YouTube is reportedly in the midst of building a social network of sorts — a project internally called Backstage that will enable creators and subscribers to communicate with one another via photos, polls, links, text, and videos. The feature,first reported by VentureBeat, could launch as soon as this fall among select popular channels.

Backstage would fill a void on YouTube that has led creators to migrate to more visceral and communicative platforms in order to interact with their subscribers, including FacebookSnapchat, and Twitter. A Backstage tab would live alongside the ‘Home’, ‘Videos’, and ‘Playlists’ tabs that appear at the top of individual channel pages, and would function as a newsfeed of sorts. Posts by creators would appear in reverse chronological order, according toVentureBeat, and would also show up in subscribers’ feeds and notifications.

This means that new kinds of content formats — beyond videos — would be proliferating within the YouTube ethos. According to VentureBeat, users will be able to create Backstage-only videos — different than traditional YouTube videos as a more intimate and ephemeral means of sharing and responding. YouTube subscribers will also be able to reply to creators’ posts using videos, photos, and text, and will reportedly be able to share Backstage posts on other social networks, like Facebook.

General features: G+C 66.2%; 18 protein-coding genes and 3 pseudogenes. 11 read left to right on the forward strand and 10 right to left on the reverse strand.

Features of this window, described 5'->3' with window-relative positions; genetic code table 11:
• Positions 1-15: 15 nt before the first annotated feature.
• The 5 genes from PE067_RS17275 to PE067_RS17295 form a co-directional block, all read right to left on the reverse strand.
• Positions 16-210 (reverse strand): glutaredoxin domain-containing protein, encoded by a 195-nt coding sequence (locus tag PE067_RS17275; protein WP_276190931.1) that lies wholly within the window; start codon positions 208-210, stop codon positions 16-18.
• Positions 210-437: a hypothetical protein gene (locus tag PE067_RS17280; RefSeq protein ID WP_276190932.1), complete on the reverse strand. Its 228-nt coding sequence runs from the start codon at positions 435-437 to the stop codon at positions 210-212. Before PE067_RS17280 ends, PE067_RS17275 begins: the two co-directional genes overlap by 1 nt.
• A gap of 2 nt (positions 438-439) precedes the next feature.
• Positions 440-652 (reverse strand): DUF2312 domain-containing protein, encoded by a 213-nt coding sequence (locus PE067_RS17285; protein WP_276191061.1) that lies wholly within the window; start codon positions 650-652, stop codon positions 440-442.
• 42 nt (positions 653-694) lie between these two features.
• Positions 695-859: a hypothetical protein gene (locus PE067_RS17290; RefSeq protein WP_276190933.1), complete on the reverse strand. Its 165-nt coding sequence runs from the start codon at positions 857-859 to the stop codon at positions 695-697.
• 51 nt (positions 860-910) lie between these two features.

Corridor Digital, Studio71, Go90 Team Up For ‘Battlefield’ Action Series

Video game-inspired action is coming to Go90. The mobile-first video platform operated by Verizon will be the home ofRush, an upcoming series set in the world of the Battlefield game franchise and created by special effects wizards Sam Gorski and Niko Pueringer of Corridor Digital.

Rush takes its name from the Battlefield game mode of the same name. Rather than telling a story about a single protagonist, Corridor Digital is looking to simulate the look and feel of a hectic multiplayer match. To that end, the main characters in Rush will fit into the roles utilized by the gamers who play Battlefield online, and the show’s action sequences will attempt to adapt some of the crazy Battlefield moments that have made it onto the Internet in recent years.

To create Rush, Corridor Digital is working with its partner network Studio71. “It’s definitely our biggest project ever, but in comparison to other action movies, we have just shavings to work with, so our goal on set was to stretch it as far as we possibly could,” said Gorski in a trailer video for Rush. “We kind of managed to cobble together all the essentials for an awesome Battlefield piece while still being on a relatively low budget. We’re really happy with what we managed to pull together.”